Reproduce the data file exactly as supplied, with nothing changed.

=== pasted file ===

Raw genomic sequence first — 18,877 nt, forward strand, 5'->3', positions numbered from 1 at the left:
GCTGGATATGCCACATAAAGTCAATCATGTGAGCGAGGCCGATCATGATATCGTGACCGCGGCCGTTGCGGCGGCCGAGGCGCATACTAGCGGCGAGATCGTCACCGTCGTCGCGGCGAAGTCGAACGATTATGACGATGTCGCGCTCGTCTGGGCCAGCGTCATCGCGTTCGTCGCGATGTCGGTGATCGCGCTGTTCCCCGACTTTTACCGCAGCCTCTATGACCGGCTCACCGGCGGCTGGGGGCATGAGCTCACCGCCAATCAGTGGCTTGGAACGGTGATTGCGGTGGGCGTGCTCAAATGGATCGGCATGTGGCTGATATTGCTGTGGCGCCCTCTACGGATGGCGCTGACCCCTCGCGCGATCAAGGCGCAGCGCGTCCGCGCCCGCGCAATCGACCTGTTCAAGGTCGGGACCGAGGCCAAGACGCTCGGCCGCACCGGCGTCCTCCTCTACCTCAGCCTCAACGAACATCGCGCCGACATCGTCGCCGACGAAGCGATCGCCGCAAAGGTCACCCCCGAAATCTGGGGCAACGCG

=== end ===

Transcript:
Raw genomic sequence first — 18,877 nt, forward strand, 5'->3', positions numbered from 1 at the left:
GCTGGATATGCCACATAAAGTCAATCATGTGAGCGAGGCCGATCATGATATCGTGACCGCGGCCGTTGCGGCGGCCGAGGCGCATACTAGCGGCGAGATCGTCACCGTCGTCGCGGCGAAGTCGAACGATTATGACGATGTCGCGCTCGTCTGGGCCAGCGTCATCGCGTTCGTCGCGATGTCGGTGATCGCGCTGTTCCCCGACTTTTACCGCAGCCTCTATGACCGGCTCACCGGCGGCTGGGGGCATGAGCTCACCGCCAATCAGTGGCTTGGAACGGTGATTGCGGTGGGCGTGCTCAAATGGATCGGCATGTGGCTGATATTGCTGTGGCGCCCTCTACGGATGGCGCTGACCCCTCGCGCGATCAAGGCGCAGCGCGTCCGCGCCCGCGCAATCGACCTGTTCAAGGTCGGGACCGAGGCCAAGACGCTCGGCCGCACCGGCGTCCTCCTCTACCTCAGCCTCAACGAACATCGCGCCGACATCGTCGCCGACGAAGCGATCGCCGCAAAGGTCACCCCCGAAATCTGGGGCAACGCG